Break-Even Point Allegedly Lowered, New Product Pipeline Ready
GM Could See Its Way To Commute Saab Death Sentence
China Link Looks Like Non-Starter
Things look bleak for Saab, but the one remaining straw to clutch on might be if General Motors decided it would be wrong to waste the huge investment which has bought the flagship 9-5 close to a global launch, while other products in the pipeline will soon be ready to roll.
Saab management has also hinted that the breakeven point has been slashed to about 110,000.
“We can make good money now at 120,000 (cars a year),” Knut Simonsson, Director of Global Brand and Sales, said in October. Production has now been concentrated on the Swedish plant to cut costs.
Breakeven for Saab was around 130,000 cars a year, but profits were only made once in the 20 years of GM stewardship. If good money can be made at 120,000, presumably break-even is a great deal lower. But Saab sales slipped to 93,000 in 2008, and are likely to have dribbled down to between 50,000 and 60,000 in 2009. Saab has said its losses between 2008 and 2009 would reach around €580 million.
After supercar maker Koenigsegg said it was backing out of the deal to buy Saab from GM, it seemed that the Chinese connection might save the Swedish wannabe premium car manufacturer.Beijing Automotive Industry Holding Corp of China took a minority stake in Koenigsegg to help the deal progress.
But this is unlikely to happen because the transfer of intellectual property involved would not be acceptable to GM, according to IHS Global Insight.
Saab’s new 9-5, set for launch in the New Year, is based on GM’s new Epsilon 2 platform, which is also used in the Opel Insignia and Buick LaCrosse. The current Saab 9-3 uses the old Epsilon platform.
“The problem is that Beijing will be interested in the one thing it is unlikely to get its hands on – the technology from GM – and is therefore unlikely to reach an agreement and prevent the Saab brand from disappearing from the automotive landscape,” Global Insight analyst Paul Newton said.
Clashes with Shanghai Automotive
“BAIC no doubt wanted access to this technology and crucially planned to open up Saab distribution in China, where GM has an extensive and highly successful joint venture with BAIC’s rival, Shanghai Automotive. GM sells large numbers of both platforms in China under the Buick brand and it is unlikely that GM would view BAIC’s involvement as positive in this light,” Newton said.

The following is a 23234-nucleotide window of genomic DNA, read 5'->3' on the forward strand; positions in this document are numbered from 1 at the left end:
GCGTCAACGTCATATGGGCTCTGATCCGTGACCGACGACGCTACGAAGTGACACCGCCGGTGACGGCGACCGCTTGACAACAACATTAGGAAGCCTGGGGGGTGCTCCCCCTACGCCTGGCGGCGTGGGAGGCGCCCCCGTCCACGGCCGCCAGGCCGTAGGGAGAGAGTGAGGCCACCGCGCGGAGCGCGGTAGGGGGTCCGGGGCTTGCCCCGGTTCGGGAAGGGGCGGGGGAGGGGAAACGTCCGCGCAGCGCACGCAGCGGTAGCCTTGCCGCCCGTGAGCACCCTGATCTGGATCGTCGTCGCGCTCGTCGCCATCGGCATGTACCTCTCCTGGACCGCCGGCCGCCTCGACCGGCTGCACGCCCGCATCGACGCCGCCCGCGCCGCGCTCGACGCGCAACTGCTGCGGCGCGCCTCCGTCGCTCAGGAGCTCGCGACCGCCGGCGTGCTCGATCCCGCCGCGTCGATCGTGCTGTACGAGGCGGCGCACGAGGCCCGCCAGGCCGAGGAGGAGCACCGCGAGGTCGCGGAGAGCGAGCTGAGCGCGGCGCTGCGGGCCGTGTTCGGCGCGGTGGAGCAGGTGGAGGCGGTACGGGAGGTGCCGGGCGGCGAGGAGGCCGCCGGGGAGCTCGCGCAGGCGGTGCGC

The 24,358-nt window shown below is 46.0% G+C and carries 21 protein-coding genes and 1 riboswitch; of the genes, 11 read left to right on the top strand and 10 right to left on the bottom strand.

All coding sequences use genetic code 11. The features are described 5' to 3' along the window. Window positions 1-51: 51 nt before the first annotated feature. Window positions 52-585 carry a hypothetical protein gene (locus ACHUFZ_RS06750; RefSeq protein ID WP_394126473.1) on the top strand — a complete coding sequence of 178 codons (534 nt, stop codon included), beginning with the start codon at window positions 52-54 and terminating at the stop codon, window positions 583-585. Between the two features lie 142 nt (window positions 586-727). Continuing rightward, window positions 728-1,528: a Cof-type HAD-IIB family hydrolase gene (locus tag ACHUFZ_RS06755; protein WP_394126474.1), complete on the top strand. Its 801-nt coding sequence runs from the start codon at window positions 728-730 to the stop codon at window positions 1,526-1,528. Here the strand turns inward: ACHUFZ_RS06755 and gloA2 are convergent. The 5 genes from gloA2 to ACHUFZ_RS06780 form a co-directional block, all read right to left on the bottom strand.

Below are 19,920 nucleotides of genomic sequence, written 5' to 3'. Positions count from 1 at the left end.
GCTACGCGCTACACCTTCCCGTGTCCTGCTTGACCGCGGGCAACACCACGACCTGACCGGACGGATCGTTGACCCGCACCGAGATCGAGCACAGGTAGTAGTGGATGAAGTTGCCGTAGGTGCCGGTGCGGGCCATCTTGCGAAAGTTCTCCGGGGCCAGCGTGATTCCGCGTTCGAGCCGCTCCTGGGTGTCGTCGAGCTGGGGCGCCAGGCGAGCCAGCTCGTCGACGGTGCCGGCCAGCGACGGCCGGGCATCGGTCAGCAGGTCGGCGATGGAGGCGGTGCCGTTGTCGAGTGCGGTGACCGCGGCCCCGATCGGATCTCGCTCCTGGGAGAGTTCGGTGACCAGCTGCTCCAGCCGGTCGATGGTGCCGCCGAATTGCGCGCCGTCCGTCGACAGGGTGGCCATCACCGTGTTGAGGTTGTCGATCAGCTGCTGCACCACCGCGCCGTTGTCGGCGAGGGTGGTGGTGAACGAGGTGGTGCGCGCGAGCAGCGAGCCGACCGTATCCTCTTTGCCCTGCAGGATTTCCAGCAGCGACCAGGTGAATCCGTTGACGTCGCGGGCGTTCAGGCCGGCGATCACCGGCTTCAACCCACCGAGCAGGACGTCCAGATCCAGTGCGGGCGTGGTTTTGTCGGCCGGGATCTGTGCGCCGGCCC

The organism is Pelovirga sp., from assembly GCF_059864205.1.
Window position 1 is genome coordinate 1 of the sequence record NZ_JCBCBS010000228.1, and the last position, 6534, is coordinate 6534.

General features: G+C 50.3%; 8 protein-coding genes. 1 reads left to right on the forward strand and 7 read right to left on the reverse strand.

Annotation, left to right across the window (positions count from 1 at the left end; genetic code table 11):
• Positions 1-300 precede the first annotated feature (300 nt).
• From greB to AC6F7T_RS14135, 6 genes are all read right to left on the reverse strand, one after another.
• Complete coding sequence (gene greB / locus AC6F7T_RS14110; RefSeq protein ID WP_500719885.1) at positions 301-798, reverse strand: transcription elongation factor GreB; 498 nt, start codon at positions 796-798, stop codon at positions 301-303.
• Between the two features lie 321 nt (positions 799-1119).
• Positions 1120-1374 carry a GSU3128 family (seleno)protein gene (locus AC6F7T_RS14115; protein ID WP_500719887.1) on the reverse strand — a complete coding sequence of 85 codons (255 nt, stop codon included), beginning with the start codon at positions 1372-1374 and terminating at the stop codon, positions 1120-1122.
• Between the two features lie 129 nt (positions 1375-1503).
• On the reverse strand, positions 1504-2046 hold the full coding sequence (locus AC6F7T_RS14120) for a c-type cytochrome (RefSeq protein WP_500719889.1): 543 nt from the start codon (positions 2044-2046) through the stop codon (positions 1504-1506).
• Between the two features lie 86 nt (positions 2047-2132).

Newton said GM’s newly strengthened position after the U.S. bailout explained its decision to hold on to Opel, and means it will likely resist a deal with BAIC.
“New GM is not prepared to sell its intellectual property to all-comers for the sake of some short-term gain,” Newton said.
Many observers wondered why a company like Koenigsegg Group AB with 45 employees making about 20-odd $1 million supercars a year, wanted to buy loss-making Swedish car maker Saab. Koenigsegg never did spell out what it would gain from owning Saab.
Saab had always wanted to charge prices for its cars as if it was a BMW, an Audi or a Mercedes, but was never able to generate the brand power to pull that off. Its strongest claim to fame was that its brand was so neutral, so bland, it wouldn’t annoy people like a BMW might. Its most impressive technology differentiator; Saab pioneered turbocharging of smaller petrol engines. And the ignition switch is located between the front seats.
News that Koenigsegg had pulled out of the deal to buy Saab from GM left some stark choices. Would GM close it down? Are there any buyers out there? Will GM try and keep it going?
The latter choice might be persuasive, because Saab is about to launch its new top-of-the-range replacement for the 9-5. The new 9-5 features an all-turbo charged group of engines, harking back to the Saab speciality. The most remarkable sounding engine in the new range is a tiny 1.6 litre which produces 180 hp, and propels this very large machine from rest to 62 mph in 9.5 seconds, while producing about 37.2 mpg-7.7 l/kms. And Saab had planned to launch 3 more cars in 18 months – the next one being the new 9-3.
Neil Winton – December 1, 2009